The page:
4. A carbon, nitrogen, and sulfur elemental and isotopic study in dated sediment cores from the Louisiana Shelf

    USGS Publications Warehouse

    Rosenbauer, R.J.; Swarzenski, P.W.; Kendall, C.; Orem, W.H.; Hostettler, F.D.; Rollog, M.E.

    2009-01-01

    Three sediment cores were collected off the Mississippi River delta on the Louisiana Shelf at sites that are variably influenced by recurring, summer-time water-column hypoxia and fluvial loadings. The cores, with established chronology, were analyzed for their respective carbon, nitrogen, and sulfur elemental and isotopic composition to examine variable organic matter inputs, and to assess the sediment record for possible evidence of hypoxic events. Sediment from site MRJ03-3, which is located close to the Mississippi Canyon and generally not influenced by summer-time hypoxia, is typical of marine sediment in that it contains mostly marine algae and fine-grained material from the erosion of terrestrial C4 plants. Sediment from site MRJ03-2, located closer to the mouth of the Mississippi River and at the periphery of the hypoxic zone (annual recurrence of summer-time hypoxia >50%), is similar in composition to core MRJ03-3, but exhibits more isotopic and elemental variability down-core, suggesting that this site is more directly influenced by river discharge. Site MRJ03-5 is located in an area of recurring hypoxia (annual recurrence >75%), and is isotopically and elementally distinct from the other two cores. The carbon and nitrogen isotopic composition of this core prior to 1960 is similar to average particulate organic matter from the lower Mississippi River, and approaches the composition of C3 plants. This site likely receives a greater input of local terrestrial organic matter to the sediment. After 1960 and to the present, a gradual shift to higher values of ??13C and ??15N and lower C:N ratios suggests that algal input to these shelf sediments increased as a result of increased productivity and hypoxia. The values of C:S and ??34S reflect site-specific processes that may be influenced by the higher likelihood of recurring seasonal hypoxia. In particular, the temporal variations in the C:S and ??34S down-core are likely caused by changes in the rate of

  5. Discovery of Extremely Embedded X-ray Sources in the R Coronae Australis Star Forming Core

    NASA Technical Reports Server (NTRS)

    Hamaguchi, Ken-Ji; Corcoran, Michael F.; Petre, Rob; White, Nicholas E.; Stelzer, Beate; Nedachi, Ko; Kobayashi, Naoto

    2004-01-01

    We detected three extremely embedded X-ray sources in the R Corona Australis (R CrA) star forming core, IRS 7 region. Two weak X-ray sources are associated with the VLA centimeter radio sources 10E & W, whereas the third brightest source detected in the two XMM-Newton observations on March 2003 has no counterpart at any wavelengths. The large K-band upper-limit (19.4m) measured with the University of Hawaii 88-inch Telescope and strong absorption derived in X-rays (N(sub H) approx. 2.8 x 10(exp 23)/sq cm equivalent to A(sub v) approx. 180 m) indicate that the source is younger than typical Class I protostars, i.e. a Class 0 protostar or an intermittent phase between Class 0 and Class I protostars. The X-ray luminosity was less than one thirtieth (log L(sub x) less than or approx. equals 29.3 ergs/s) in the former Chandra observation in October 2000, which suggests that the X-ray activity, probably generated by magnetic activity, is triggered by an intermittent mass accretion episode such as FU Ori type outbursts. Because the source was detected at high significance in the XMM-Newton observations (approx. 2,000 cnts), X-ray properties of such young protostars can be well investigated for the first time. The light curves were constant in the 1st observation and increased linearly by a factor of two during 30 ksec in the 2nd observation. Both spectra showed iron K lines originated in hot thin-thermal plasma and fluorescence by cold gas. They can be reproduced by an absorbed thin-thermal plasma model with a Gaussian component at 6.4 keV (kT approx. 3-4 keV, L(sub x) approx. 7-20 x 10(exp 30) ergs/s). The rising timescale of the light curves in the 2nd observation was too slow for magnetically generated X-ray flares, whereas large equivalent width of the fluorescence iron K line in the 1st observation (approx. 810 eV) requires strong partial covering of the X-ray source. These results suggest that a confined hot (perhaps accretion) spot on the protostellar core was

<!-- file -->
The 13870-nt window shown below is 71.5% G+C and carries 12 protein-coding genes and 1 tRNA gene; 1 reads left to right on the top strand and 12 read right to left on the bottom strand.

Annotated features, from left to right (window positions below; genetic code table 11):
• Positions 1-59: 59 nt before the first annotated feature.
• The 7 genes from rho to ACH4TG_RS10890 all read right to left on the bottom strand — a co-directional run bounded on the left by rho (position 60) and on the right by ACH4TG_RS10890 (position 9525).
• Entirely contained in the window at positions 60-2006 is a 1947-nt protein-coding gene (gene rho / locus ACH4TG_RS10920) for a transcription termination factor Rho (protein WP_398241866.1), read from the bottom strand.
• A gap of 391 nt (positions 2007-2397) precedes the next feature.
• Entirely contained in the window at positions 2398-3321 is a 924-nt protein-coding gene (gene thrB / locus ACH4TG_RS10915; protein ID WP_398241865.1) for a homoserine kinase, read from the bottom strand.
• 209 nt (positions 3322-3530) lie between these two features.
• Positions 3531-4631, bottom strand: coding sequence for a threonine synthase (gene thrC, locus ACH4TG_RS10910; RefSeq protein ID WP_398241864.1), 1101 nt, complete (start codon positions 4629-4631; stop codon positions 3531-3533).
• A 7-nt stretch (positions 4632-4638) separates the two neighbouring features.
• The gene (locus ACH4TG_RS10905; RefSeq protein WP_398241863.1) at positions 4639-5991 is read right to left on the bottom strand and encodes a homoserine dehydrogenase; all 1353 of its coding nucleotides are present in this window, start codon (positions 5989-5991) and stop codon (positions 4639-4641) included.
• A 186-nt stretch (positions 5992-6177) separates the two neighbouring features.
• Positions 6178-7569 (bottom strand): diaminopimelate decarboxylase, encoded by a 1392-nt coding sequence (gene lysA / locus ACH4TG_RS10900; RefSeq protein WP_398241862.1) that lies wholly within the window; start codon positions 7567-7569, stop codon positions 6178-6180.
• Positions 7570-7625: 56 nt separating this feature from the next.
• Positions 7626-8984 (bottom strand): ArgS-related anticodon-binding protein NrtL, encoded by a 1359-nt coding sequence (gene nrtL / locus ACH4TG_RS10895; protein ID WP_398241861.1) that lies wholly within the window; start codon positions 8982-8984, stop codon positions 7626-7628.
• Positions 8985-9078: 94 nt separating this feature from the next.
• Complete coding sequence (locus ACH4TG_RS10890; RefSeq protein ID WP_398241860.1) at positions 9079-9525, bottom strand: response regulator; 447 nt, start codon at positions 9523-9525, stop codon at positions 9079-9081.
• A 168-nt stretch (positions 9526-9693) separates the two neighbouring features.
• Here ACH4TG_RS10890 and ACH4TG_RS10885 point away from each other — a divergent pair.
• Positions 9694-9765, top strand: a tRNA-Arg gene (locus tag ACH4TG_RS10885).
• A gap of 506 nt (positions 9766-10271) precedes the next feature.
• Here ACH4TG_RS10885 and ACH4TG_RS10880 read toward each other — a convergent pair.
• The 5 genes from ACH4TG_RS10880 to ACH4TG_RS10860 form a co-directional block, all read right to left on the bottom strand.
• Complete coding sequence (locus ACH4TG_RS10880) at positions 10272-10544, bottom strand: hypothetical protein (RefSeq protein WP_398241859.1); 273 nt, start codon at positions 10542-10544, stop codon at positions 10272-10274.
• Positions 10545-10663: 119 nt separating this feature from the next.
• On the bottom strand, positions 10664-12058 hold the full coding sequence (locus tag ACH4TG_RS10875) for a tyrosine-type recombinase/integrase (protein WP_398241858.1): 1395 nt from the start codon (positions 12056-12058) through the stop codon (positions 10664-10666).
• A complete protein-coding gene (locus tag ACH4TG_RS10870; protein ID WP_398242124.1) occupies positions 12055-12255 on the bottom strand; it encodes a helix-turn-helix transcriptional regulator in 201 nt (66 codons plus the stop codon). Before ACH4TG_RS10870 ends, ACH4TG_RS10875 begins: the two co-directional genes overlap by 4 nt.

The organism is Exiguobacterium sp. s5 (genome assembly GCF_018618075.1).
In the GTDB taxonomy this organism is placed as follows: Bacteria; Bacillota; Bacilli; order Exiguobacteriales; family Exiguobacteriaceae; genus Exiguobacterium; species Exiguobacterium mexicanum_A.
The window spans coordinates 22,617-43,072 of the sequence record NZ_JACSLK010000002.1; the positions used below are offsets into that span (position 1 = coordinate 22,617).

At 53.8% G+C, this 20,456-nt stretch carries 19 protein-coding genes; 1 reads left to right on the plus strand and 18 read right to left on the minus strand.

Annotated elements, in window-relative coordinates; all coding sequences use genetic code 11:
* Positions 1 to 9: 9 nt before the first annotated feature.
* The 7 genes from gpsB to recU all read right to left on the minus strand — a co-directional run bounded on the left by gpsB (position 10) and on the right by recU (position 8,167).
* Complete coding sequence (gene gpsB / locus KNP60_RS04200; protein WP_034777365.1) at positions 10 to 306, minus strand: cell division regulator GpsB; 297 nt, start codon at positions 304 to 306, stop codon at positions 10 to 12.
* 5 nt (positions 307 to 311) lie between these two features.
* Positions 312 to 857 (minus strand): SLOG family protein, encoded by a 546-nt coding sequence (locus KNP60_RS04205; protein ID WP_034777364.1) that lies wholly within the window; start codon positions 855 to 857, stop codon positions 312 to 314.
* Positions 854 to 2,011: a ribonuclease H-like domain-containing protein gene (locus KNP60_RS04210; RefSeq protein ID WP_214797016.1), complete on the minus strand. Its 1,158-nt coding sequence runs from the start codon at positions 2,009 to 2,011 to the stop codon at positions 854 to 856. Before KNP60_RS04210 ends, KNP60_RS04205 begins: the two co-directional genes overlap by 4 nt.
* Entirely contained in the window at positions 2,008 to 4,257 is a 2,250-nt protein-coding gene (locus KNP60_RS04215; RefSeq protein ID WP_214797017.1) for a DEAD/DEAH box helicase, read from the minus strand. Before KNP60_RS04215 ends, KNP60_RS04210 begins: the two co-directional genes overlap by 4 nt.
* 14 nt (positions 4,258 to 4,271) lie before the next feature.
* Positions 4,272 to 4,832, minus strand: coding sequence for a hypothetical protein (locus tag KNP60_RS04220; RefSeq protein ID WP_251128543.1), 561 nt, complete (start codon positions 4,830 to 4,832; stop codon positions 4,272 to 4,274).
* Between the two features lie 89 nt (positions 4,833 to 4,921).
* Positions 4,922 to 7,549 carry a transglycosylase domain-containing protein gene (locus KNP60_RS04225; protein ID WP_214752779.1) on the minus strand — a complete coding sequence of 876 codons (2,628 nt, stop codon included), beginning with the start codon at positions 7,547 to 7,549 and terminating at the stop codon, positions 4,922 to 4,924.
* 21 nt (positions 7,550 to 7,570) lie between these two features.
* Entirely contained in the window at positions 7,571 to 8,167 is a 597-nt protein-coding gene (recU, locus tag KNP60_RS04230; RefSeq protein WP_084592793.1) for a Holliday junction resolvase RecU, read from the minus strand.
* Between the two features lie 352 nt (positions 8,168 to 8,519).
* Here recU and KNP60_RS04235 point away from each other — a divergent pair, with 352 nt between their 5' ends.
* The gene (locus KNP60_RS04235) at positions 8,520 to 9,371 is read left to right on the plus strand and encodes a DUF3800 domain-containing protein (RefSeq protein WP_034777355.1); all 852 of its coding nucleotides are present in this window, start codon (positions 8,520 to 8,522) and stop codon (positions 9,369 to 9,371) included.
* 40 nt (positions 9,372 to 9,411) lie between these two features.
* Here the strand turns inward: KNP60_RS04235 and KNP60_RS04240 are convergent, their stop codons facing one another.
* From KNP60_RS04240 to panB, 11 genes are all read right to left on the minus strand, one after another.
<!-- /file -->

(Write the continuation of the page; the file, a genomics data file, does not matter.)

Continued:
6. Continuous ice core melter system with discrete sampling for major ion, trace element and stable isotope analyses.

    PubMed

    Osterberg, Erich C; Handley, Michael J; Sneed, Sharon B; Mayewski, Paul A; Kreutz, Karl J

    2006-05-15